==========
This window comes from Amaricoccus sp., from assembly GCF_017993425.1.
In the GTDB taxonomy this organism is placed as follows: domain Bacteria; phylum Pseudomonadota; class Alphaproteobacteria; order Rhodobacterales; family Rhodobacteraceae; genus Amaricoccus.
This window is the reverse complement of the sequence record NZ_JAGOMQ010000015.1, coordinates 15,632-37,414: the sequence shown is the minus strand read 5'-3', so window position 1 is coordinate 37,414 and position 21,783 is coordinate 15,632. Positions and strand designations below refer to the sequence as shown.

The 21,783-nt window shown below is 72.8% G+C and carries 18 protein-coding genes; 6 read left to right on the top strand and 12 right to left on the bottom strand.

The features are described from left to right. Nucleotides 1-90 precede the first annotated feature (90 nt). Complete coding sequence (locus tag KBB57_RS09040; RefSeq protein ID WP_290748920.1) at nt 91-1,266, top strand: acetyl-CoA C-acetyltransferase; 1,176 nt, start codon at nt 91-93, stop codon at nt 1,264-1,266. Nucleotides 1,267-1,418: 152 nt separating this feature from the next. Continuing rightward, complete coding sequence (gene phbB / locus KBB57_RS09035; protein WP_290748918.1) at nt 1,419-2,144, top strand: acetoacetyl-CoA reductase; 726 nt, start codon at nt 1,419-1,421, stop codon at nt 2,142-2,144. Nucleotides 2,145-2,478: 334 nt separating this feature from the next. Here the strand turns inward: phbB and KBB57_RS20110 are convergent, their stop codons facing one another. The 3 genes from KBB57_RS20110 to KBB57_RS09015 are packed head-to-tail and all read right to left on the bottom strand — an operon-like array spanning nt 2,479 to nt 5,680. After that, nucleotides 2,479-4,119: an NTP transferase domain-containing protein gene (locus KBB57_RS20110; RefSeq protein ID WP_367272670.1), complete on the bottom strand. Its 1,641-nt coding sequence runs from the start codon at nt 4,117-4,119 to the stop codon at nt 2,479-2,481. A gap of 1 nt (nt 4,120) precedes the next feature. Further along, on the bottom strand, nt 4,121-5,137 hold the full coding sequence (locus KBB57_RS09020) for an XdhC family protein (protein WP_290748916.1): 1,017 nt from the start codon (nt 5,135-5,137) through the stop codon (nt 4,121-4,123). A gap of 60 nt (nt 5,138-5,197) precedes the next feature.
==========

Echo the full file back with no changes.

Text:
This window comes from Amaricoccus sp., from assembly GCF_017993425.1.
In the GTDB taxonomy this organism is placed as follows: domain Bacteria; phylum Pseudomonadota; class Alphaproteobacteria; order Rhodobacterales; family Rhodobacteraceae; genus Amaricoccus.
This window is the reverse complement of the sequence record NZ_JAGOMQ010000015.1, coordinates 15,632-37,414: the sequence shown is the minus strand read 5'-3', so window position 1 is coordinate 37,414 and position 21,783 is coordinate 15,632. Positions and strand designations below refer to the sequence as shown.

The 21,783-nt window shown below is 72.8% G+C and carries 18 protein-coding genes; 6 read left to right on the top strand and 12 right to left on the bottom strand.

The features are described from left to right. Nucleotides 1-90 precede the first annotated feature (90 nt). Complete coding sequence (locus tag KBB57_RS09040; RefSeq protein ID WP_290748920.1) at nt 91-1,266, top strand: acetyl-CoA C-acetyltransferase; 1,176 nt, start codon at nt 91-93, stop codon at nt 1,264-1,266. Nucleotides 1,267-1,418: 152 nt separating this feature from the next. Continuing rightward, complete coding sequence (gene phbB / locus KBB57_RS09035; protein WP_290748918.1) at nt 1,419-2,144, top strand: acetoacetyl-CoA reductase; 726 nt, start codon at nt 1,419-1,421, stop codon at nt 2,142-2,144. Nucleotides 2,145-2,478: 334 nt separating this feature from the next. Here the strand turns inward: phbB and KBB57_RS20110 are convergent, their stop codons facing one another. The 3 genes from KBB57_RS20110 to KBB57_RS09015 are packed head-to-tail and all read right to left on the bottom strand — an operon-like array spanning nt 2,479 to nt 5,680. After that, nucleotides 2,479-4,119: an NTP transferase domain-containing protein gene (locus KBB57_RS20110; RefSeq protein ID WP_367272670.1), complete on the bottom strand. Its 1,641-nt coding sequence runs from the start codon at nt 4,117-4,119 to the stop codon at nt 2,479-2,481. A gap of 1 nt (nt 4,120) precedes the next feature. Further along, on the bottom strand, nt 4,121-5,137 hold the full coding sequence (locus KBB57_RS09020) for an XdhC family protein (protein WP_290748916.1): 1,017 nt from the start codon (nt 5,135-5,137) through the stop codon (nt 4,121-4,123). A gap of 60 nt (nt 5,138-5,197) precedes the next feature.